Qualifying and Developing Opportunity - Trust-Based Selling: Finding and Keeping Customers for Life (2015)

Trust-Based Selling: Finding and Keeping Customers for Life (2015)

Chapter 13. Qualifying and Developing Opportunity

However beautiful the strategy, you should occasionally look at the results.

—Winston Churchill

Eventually you will get an opportunity. In order to develop opportunities, start with the end in mind.

Recall the elements required to win a deal:


· You’ve developed trust on a level playing field with the competition

· There’s a compelling event, which is a pain or desire with a time constraint

· You have the money, budget, value, or valid ROI

· You have a yes from power

· You have identified the decision process

When you have trust, qualifying opportunities becomes as simple as validating the other criteria in this list. In the sales cycle, you should not cross into the evaluation stage until you have identified the budget and a compelling event, you have or can gain access to power, and you know all the steps the customer and you will go through to close the deal. Do not waste time on demos or web-ex meetings, or respond to any administrative-type request from customers, unless you have identified these elements.

The good thing about having to identify these elements is that you remain focused on the customer, and on asking questions. This will inherently improve your sales skills. New salespeople often have a hard time asking tough questions about money, timeframes, access to power, and the decision process. These questions become especially hard when your pipeline is not at expected levels. You are almost afraid to ask out of fear you might upset the customer or they might not have the answer you want. Here is the truth:

· The tough questions are the most professional ones.

· It’s better to qualify to a “no” than waste time on a deal that has no chance.

Let Go of Poor Opportunities

Qualify to a “no.” What do I mean by, qualify to a no? It means that it’s better to lose early. Simply ask yourself, would you rather lose upfront or after you have spent six months working a deal? If you can’t identify the basic components of the deal, most likely you are wasting your time. It is as much of a waste of time as competing against an incumbent without the customer’s trust.

If you opt out of an opportunity, that does not mean the customer is forever lost to you. Hopefully, you have already qualified the customer as worth spending time with. It is okay for you to say no to a specific opportunity. The ability to tell a customer that you are not a good fit for a specific deal will instill trust.

It is okay to walk away from some business for which you are not a good fit. It will give you instant credibility. It shows you have the customer’s best interests at heart. You are putting their needs above your desire for financial gain.

So many salespeople and sales managers hold onto bad opportunities; they are opportunity hoarders. If you have ever seen the television show Hoarders, you have seen the absolute devastation that hoarding can bring to someone’s life. Hoarding is a psychological disorder whereby people never throw out anything. They are afraid if they get rid of something that they will lose everything. Their houses and cars fill up with so much junk that they can’t walk through their own homes. It gets to the point where it can be physically dangerous, and the illness ruins their lives.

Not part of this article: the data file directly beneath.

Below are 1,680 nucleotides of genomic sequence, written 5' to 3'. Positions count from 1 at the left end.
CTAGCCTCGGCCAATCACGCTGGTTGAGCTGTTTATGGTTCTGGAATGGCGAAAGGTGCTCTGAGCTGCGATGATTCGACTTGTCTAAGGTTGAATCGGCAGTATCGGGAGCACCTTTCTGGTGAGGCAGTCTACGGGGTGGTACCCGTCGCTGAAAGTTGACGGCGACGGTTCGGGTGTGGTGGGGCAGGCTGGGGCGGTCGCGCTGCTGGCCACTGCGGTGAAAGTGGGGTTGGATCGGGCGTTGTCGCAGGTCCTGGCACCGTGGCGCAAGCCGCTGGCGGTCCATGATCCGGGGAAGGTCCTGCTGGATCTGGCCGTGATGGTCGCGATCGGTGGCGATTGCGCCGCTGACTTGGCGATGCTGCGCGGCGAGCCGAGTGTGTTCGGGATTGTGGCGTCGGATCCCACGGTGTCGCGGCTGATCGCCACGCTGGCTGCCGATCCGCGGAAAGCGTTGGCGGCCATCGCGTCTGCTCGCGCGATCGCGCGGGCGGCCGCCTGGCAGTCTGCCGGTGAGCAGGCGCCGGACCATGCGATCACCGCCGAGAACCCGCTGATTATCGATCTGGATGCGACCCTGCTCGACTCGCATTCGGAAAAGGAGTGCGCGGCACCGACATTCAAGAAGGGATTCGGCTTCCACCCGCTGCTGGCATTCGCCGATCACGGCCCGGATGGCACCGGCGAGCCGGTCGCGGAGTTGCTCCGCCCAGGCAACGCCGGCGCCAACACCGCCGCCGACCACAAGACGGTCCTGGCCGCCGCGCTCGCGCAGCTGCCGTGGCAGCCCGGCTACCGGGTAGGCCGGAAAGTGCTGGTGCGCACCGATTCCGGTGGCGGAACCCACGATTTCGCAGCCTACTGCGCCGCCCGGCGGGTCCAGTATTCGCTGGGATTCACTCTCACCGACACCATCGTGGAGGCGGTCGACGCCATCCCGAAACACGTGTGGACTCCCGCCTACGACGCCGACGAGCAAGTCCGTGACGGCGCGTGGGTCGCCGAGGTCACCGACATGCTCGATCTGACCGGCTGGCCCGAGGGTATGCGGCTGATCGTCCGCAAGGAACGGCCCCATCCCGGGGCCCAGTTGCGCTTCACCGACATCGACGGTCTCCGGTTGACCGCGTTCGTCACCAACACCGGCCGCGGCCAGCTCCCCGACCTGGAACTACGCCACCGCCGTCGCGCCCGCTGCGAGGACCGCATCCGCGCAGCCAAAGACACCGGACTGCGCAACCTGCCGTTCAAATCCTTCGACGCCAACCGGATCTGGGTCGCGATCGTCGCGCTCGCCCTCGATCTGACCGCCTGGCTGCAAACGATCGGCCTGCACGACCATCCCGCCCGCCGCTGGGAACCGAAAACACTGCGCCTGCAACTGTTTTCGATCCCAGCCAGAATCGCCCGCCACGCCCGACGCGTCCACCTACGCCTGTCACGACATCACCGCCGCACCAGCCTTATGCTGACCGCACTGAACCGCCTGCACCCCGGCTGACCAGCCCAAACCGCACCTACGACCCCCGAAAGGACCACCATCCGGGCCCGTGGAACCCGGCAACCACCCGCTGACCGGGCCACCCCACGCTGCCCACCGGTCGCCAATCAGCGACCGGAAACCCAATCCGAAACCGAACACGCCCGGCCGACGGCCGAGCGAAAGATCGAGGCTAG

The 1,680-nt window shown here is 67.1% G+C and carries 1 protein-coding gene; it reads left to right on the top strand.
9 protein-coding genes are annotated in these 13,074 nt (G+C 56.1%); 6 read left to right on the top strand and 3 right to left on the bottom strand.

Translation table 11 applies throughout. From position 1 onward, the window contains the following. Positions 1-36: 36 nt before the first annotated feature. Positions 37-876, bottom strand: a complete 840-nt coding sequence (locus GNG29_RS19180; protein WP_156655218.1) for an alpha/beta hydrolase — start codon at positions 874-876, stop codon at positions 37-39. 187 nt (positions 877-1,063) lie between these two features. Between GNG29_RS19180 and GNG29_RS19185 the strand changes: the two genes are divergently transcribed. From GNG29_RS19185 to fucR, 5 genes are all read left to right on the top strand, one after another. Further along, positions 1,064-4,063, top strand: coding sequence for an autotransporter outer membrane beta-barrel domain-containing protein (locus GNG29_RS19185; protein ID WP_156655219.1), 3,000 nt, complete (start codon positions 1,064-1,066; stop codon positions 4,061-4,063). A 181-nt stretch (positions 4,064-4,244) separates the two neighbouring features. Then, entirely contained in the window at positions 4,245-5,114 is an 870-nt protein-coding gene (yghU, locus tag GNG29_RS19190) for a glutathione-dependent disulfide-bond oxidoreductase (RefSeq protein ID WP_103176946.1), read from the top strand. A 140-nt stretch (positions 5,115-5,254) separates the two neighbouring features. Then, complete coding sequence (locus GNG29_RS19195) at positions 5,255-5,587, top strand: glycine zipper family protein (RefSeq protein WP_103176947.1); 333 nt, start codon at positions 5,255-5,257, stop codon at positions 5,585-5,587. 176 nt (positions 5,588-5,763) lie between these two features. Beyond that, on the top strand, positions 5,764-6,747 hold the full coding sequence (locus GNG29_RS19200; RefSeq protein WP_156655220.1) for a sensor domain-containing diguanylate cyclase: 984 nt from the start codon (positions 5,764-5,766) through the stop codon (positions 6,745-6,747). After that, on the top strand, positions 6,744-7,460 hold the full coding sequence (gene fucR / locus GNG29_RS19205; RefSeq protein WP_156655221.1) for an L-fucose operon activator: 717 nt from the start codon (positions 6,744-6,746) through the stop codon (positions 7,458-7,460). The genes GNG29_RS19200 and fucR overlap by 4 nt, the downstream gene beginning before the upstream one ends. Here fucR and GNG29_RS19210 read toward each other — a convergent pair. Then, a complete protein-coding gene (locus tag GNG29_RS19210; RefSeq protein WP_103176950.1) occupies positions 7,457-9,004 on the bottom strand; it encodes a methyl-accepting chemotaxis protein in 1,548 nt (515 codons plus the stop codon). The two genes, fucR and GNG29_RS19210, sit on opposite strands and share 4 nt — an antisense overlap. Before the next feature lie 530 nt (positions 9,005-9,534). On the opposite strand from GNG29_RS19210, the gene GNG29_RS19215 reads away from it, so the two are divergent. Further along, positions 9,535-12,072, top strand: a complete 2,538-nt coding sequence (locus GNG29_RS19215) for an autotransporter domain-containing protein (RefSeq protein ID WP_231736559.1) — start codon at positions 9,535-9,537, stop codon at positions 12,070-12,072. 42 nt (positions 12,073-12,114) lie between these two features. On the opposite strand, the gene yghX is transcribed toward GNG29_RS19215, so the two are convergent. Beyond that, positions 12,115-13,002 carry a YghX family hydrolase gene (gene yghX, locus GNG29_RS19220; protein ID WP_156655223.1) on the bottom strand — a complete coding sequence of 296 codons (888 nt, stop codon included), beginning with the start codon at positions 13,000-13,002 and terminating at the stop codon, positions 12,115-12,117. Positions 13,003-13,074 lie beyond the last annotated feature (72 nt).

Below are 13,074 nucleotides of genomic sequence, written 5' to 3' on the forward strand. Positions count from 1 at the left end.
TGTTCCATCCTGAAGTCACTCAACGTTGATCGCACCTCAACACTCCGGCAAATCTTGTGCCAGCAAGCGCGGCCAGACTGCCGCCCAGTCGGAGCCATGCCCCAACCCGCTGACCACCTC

Do not hoard opportunities. When strategizing with salespeople about specific opportunities, many times it becomes obvious that the deal has no chance. There is no access to power, no money, or no trust. As an impartial outside observer, you can see as plain as day that the right answer is to walk from bad deals. Their forecasts become so cluttered with deals, that the real opportunities are lost in the weeds. The salesperson (and sometimes the sales manager) makes every excuse in the book to hold on to a bad lead or deal, which keeps their pipeline filled with junk. It seriously is like watching hoarders justify why they need keep coupons that are past their expiration dates.

Some customers have trouble saying no. There are many buyers that just don’t like confrontation or feel they would hurt the seller’s feelings. So they say “maybe” a lot. If you sense this is the case, you must give the customer permission to say “no.” Again, this will show you are looking out for them, and that they can trust that you will not overreact. Working “maybe” opportunities can hurt trust. The customer is thinking, “can’t they take a hint?” Even though it’s the customer not being straightforward, the customer will be irritated with the constant focus on something they have no intention of moving forward with. It also stops you from discussing other issues that may be of greater concern with the customer.

Qualify, qualify, qualify. Do not waste time with deals that are not qualified. Do not fill your pipeline with junk.

Developing Opportunities Is an Art

Disclaimer: Developing opportunities is not the focus of this book, but it is necessary to include at some level, to show how to use trust throughout an opportunity life-cycle.

Your job is to facilitate sales and lower the barriers to purchasing. The ­greatest barriers are the qualifying elements. When qualifying, you are looking for an advantage in each element of the sales equation. Your job is to create that advantage, and to advance the sales cycle.

Let’s look at each of the elements needed to develop an opportunity.



I will assume that by now you have developed trust with your customers. If not, go back and read the first 12 chapters of this book. Without trust, you are generally not going to get the sale.

Compelling Event


Create enough pain for the customers so they need to take ownership of their problem. A compelling event is pain with a time element. For example, if my car breaks down, the pain is immediate and the time element is acute. After all, I need to get to work. If I change jobs and need to move, there is a date I need to sell my home by. The customer might have a project that supports the opening of a new store. That store will have an opening date. Sometimes, the event is more subtle. If you can save the customer with a strong ROI, the longer they wait, the more they lose or the less they gain.